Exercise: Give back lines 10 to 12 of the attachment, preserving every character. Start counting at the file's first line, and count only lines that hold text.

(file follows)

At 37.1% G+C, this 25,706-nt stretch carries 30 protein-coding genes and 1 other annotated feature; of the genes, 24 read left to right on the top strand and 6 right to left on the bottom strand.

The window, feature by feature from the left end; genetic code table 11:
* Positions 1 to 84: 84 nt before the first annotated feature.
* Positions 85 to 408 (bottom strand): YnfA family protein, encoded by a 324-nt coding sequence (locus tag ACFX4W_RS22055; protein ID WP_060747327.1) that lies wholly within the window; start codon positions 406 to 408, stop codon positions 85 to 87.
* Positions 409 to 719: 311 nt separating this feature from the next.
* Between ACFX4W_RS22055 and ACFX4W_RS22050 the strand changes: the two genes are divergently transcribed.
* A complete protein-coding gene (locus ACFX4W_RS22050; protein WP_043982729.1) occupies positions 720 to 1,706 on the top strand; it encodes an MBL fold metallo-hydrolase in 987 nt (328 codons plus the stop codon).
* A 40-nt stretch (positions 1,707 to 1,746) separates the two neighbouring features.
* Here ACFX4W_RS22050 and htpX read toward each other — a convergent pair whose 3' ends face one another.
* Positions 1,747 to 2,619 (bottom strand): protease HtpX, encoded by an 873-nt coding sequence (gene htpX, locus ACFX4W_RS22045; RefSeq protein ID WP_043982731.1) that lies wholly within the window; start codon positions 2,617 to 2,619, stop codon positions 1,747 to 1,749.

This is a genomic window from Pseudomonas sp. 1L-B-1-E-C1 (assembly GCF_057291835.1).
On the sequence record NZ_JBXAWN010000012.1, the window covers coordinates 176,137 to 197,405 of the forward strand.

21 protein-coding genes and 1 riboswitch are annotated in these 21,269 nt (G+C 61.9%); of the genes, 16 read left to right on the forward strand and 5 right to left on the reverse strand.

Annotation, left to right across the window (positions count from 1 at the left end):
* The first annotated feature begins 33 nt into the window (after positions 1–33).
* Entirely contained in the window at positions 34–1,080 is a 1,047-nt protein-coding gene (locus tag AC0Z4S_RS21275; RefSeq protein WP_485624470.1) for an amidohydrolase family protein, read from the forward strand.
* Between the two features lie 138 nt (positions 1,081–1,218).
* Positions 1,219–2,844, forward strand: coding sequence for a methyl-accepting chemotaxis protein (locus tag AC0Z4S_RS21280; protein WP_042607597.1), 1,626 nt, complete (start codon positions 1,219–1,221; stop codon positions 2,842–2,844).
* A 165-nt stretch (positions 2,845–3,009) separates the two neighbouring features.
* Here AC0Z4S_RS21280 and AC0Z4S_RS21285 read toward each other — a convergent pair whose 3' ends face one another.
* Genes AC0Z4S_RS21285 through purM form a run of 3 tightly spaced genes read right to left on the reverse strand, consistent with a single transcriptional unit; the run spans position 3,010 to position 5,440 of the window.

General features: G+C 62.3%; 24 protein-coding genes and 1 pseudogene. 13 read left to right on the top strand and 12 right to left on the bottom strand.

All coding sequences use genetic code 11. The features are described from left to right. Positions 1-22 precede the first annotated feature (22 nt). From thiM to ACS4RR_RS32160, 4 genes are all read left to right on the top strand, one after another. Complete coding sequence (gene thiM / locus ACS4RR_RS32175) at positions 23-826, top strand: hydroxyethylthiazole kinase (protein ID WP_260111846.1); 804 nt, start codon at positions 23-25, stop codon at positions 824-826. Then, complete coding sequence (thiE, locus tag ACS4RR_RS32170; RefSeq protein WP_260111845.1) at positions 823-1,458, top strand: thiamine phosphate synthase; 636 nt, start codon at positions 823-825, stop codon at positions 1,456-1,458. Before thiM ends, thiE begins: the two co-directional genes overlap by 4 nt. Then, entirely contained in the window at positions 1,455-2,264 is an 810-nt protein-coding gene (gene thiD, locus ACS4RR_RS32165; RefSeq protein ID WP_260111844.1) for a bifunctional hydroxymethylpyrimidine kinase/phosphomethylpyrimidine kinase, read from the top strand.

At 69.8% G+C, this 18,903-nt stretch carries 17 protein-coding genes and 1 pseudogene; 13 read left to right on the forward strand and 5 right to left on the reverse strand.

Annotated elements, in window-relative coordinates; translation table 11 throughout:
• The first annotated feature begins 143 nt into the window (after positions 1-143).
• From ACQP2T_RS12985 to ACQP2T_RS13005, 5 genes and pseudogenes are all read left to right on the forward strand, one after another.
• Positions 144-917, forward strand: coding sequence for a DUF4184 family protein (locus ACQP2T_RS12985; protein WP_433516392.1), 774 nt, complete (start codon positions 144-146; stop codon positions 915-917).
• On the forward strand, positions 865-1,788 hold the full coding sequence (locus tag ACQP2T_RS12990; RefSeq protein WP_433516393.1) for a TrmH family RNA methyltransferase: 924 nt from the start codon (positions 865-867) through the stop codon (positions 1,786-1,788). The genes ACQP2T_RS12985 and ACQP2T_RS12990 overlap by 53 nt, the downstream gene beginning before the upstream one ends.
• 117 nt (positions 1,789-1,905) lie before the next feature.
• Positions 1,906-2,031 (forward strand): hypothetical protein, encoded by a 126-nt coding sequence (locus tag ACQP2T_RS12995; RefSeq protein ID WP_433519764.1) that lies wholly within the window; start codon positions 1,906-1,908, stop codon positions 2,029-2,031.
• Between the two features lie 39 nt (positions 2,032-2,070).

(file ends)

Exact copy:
* Positions 1,747 to 2,619 (bottom strand): protease HtpX, encoded by an 873-nt coding sequence (gene htpX, locus ACFX4W_RS22045; RefSeq protein ID WP_043982731.1) that lies wholly within the window; start codon positions 2,617 to 2,619, stop codon positions 1,747 to 1,749.

This is a genomic window from Pseudomonas sp. 1L-B-1-E-C1 (assembly GCF_057291835.1).
On the sequence record NZ_JBXAWN010000012.1, the window covers coordinates 176,137 to 197,405 of the forward strand.